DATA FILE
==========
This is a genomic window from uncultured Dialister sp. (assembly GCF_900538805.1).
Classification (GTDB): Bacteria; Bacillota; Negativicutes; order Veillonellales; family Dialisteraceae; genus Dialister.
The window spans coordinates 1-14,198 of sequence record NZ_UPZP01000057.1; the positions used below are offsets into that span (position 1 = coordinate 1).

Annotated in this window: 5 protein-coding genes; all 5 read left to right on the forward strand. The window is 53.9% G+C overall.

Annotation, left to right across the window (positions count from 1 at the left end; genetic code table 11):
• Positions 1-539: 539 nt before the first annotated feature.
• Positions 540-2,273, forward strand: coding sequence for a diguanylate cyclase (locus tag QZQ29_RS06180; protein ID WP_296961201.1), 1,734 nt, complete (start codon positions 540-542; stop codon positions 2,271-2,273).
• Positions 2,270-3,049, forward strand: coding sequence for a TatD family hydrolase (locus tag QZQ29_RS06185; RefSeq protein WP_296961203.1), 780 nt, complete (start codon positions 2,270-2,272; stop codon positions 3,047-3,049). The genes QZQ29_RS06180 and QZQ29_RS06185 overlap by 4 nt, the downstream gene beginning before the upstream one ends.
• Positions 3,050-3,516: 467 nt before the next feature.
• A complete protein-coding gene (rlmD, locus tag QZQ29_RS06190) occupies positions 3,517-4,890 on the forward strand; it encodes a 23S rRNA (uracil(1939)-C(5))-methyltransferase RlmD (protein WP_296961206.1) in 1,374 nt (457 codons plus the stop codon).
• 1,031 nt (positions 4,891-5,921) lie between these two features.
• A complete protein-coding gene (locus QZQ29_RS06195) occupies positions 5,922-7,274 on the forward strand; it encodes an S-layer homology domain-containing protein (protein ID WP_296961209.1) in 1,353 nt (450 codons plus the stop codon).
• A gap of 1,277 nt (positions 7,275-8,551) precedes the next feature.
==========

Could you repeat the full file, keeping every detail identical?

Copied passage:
This is a genomic window from uncultured Dialister sp. (assembly GCF_900538805.1).
Classification (GTDB): Bacteria; Bacillota; Negativicutes; order Veillonellales; family Dialisteraceae; genus Dialister.
The window spans coordinates 1-14,198 of sequence record NZ_UPZP01000057.1; the positions used below are offsets into that span (position 1 = coordinate 1).

Annotated in this window: 5 protein-coding genes; all 5 read left to right on the forward strand. The window is 53.9% G+C overall.

Annotation, left to right across the window (positions count from 1 at the left end; genetic code table 11):
• Positions 1-539: 539 nt before the first annotated feature.
• Positions 540-2,273, forward strand: coding sequence for a diguanylate cyclase (locus tag QZQ29_RS06180; protein ID WP_296961201.1), 1,734 nt, complete (start codon positions 540-542; stop codon positions 2,271-2,273).
• Positions 2,270-3,049, forward strand: coding sequence for a TatD family hydrolase (locus tag QZQ29_RS06185; RefSeq protein WP_296961203.1), 780 nt, complete (start codon positions 2,270-2,272; stop codon positions 3,047-3,049). The genes QZQ29_RS06180 and QZQ29_RS06185 overlap by 4 nt, the downstream gene beginning before the upstream one ends.
• Positions 3,050-3,516: 467 nt before the next feature.
• A complete protein-coding gene (rlmD, locus tag QZQ29_RS06190) occupies positions 3,517-4,890 on the forward strand; it encodes a 23S rRNA (uracil(1939)-C(5))-methyltransferase RlmD (protein WP_296961206.1) in 1,374 nt (457 codons plus the stop codon).
• 1,031 nt (positions 4,891-5,921) lie between these two features.
• A complete protein-coding gene (locus QZQ29_RS06195) occupies positions 5,922-7,274 on the forward strand; it encodes an S-layer homology domain-containing protein (protein ID WP_296961209.1) in 1,353 nt (450 codons plus the stop codon).
• A gap of 1,277 nt (positions 7,275-8,551) precedes the next feature.